Japanese Akoya Pearls come in sizes from 2 mm to 10.5 mm (millimeters).  A size below 5 mm, when strung, is too small to be considered a strand and appears more like a thin chain. The smallest sizes are often known as “seed pearls.” 

The other extreme for the Akoya Pearl’s size range is 10 to 10.5 mm, which in high quality, is VERY rare. Given their rarity, these larger Akoya Pearls are disproportionately more costly than the increases in diameter size from 5 to 6 to 7 to 8 to 9 mm. To reach normal sizes for Akoya Pearls (5 – 9 mm in diameter), an oyster must be left in the ocean to grow the pearl for roughly 10 – 18 months. The rare larger Akoyas measuring 10 to 10.5 mm can take up to two years to grow.

South Sea Pearls, on the other hand, come in larger sizes because they grow in a larger genus of oyster (see more below). South Sea Pearls are typically between 8 mm to well over 20 mm. The vast majority of South Sea Pearls measure between 9 – 16mm.

ORIGIN of Akoya and South Sea Pearls

Clockwise from top left – Assael Sunset 7 Row Akoya Pearl Necklace, Assael Gem South Sea Pearl Necklace, Western Australia pearl farm, loose Akoya Pearls, Japanese Akoya Pearl Farm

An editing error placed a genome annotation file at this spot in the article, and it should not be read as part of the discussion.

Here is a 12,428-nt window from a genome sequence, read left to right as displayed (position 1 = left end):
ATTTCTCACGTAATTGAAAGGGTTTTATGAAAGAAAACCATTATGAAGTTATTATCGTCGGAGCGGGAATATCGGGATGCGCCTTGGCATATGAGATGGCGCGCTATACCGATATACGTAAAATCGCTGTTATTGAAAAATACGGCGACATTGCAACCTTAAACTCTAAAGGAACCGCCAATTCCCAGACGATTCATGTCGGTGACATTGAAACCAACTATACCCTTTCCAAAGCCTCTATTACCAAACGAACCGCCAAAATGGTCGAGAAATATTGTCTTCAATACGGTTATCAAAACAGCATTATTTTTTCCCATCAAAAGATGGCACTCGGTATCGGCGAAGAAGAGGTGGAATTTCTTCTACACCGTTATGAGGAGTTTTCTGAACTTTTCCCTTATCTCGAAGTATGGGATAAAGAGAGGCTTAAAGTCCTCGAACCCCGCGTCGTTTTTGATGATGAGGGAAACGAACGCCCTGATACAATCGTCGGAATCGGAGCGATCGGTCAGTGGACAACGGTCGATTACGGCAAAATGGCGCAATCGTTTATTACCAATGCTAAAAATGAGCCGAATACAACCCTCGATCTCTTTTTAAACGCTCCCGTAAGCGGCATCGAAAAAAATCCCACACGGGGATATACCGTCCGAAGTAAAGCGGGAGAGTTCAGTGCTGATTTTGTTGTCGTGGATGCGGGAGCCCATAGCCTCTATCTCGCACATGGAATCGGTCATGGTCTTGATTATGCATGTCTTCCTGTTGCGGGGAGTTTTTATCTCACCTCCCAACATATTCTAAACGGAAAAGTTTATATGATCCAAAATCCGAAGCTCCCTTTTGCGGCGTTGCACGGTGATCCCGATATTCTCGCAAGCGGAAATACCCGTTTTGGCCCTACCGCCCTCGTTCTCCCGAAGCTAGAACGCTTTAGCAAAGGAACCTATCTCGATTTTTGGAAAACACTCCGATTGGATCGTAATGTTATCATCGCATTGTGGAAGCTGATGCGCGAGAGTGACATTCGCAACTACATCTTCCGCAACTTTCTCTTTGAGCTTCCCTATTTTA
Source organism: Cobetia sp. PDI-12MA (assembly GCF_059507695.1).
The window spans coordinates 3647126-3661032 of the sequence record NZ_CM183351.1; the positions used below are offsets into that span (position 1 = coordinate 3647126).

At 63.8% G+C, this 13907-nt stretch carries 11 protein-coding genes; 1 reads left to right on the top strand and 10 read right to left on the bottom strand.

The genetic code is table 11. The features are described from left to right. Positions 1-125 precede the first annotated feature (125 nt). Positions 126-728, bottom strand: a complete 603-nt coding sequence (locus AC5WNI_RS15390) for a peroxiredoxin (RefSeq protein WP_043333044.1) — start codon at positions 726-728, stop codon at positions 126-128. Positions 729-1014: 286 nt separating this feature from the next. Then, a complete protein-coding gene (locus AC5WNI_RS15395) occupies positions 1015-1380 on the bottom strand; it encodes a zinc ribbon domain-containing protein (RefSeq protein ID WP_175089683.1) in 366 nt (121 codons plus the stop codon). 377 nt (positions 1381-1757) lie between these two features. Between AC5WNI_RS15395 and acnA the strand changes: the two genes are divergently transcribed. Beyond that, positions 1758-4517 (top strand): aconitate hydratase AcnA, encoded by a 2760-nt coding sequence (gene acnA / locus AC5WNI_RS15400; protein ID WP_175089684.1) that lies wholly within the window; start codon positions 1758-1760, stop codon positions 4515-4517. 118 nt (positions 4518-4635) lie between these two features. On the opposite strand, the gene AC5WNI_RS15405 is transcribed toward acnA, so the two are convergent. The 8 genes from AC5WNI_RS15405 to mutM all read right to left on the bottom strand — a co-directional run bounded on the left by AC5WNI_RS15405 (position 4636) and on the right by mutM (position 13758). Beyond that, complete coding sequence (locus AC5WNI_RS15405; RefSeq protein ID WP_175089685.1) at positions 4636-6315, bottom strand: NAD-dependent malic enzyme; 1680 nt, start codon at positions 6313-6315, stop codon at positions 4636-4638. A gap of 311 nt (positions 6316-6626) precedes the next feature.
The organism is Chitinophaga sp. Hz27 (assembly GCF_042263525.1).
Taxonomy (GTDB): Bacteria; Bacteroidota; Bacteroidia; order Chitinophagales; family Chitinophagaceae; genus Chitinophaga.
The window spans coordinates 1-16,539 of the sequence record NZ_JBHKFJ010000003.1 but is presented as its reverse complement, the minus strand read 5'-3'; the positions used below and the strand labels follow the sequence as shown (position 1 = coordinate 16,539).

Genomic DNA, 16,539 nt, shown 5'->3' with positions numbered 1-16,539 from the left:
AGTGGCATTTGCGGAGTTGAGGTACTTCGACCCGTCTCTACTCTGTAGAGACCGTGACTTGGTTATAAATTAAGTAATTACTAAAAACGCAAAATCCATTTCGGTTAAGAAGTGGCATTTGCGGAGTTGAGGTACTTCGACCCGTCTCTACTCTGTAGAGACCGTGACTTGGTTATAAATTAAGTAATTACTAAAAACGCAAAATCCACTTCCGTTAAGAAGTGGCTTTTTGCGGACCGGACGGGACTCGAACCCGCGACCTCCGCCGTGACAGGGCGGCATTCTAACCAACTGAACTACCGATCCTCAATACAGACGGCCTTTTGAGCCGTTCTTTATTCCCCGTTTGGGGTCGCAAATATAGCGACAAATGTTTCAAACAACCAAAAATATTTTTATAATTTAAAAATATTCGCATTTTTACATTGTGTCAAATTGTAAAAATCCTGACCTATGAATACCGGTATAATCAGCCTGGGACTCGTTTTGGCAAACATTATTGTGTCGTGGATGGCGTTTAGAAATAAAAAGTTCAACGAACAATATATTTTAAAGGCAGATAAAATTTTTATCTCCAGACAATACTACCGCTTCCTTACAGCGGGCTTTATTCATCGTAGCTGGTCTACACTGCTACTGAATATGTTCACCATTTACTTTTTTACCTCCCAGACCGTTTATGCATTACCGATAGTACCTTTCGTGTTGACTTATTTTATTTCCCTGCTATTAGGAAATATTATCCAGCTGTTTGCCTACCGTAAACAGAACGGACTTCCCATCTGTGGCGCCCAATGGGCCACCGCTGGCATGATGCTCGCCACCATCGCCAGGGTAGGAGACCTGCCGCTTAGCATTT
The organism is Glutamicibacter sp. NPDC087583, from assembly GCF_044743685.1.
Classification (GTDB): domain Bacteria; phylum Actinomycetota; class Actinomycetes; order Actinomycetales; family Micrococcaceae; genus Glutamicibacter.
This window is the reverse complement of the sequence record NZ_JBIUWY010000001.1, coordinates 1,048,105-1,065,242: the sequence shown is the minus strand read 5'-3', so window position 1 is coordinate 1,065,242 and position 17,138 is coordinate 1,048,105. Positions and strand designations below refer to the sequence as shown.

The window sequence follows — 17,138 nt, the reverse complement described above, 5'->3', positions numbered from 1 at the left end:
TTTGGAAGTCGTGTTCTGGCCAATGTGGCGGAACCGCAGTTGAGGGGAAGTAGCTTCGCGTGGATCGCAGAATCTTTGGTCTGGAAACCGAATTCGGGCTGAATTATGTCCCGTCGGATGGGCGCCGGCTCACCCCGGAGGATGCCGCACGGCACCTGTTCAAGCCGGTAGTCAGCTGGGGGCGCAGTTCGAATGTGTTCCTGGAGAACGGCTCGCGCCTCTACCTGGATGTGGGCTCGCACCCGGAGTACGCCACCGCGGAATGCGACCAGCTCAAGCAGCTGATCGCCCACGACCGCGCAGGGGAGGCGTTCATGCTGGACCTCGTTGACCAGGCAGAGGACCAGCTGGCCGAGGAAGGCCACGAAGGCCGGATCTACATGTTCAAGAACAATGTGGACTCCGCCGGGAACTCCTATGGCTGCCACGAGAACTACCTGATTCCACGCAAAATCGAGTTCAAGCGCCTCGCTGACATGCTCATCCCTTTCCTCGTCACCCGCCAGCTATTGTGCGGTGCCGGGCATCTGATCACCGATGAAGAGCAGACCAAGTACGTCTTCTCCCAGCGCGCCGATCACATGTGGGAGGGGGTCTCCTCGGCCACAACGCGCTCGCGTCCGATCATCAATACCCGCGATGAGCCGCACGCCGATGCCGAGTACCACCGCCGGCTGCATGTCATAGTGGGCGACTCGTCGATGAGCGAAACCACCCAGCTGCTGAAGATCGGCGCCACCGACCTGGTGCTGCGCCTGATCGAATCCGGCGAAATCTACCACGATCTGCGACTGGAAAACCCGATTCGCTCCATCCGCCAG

Different varieties of pearls come from different species of oysters which thrive in different parts of the world’s oceans.

Fine Akoya Pearls come from the Pinctada Fucata oyster which is cultivated and grown in bays off the coast of Japan. The Japanese street name for the Akoya oyster (Pinctada Fucata) is “Akoya Gai,” hence the name Akoya Pearl. In fact, the first pearls ever cultured were cultivated in Japan. Akoyas are known for their luster. They have the highest luster of all cultured pearls.

The vast majority of white South Sea Pearls come from locations off the coast of Australia. The oyster native to this climate, the Pinctada Maxima, is much larger than the Japanese Pinctada Fucata oyster.  Because it is the largest oyster, it produces the largest of all pearls.

SHAPE – Round, Off Round, Baroque

Clockwise from top center – South Sea Round Pearl center, Akoya Round Pearl upper right, Baroque Pearl Left, Model Wearing Assael Baroque Pearl Necklaces and Bubble Earrings, Ring, and Bracelet by Sean Gilson for Assael

Certainly, not all Akoya Pearls are round, but a higher percentage are round or “off round” than those of South Sea Pearls.  The very “off round,” organic shapes of all pearls are known as “baroque” pearls.  Fine South Sea Baroque Pearls are much more valuable and desirable than Baroque Akoya Pearls. Because of the large size difference in the two primary varieties, a South Sea Baroque Pearl is more likely to have a critical mass of lustrous surface.

Very fine, large South Sea Baroques can be more valuable than smaller, lower luster round and off round shapes of South Sea Pearls.

COLOR of Akoya and South Sea Pearls

The classic Japanese Akoya Pearl is white with an undertone of pink or rosé. While Akoya Pearls can be silver to silver-blue, golden, and other colors, the classic strand or stud is always white in appearance.  The Akoya strand is known as the “little black dress” of pearls. It is the classic white strand given for momentous occasions such as graduations, weddings, birthdays, and Valentine’s Day.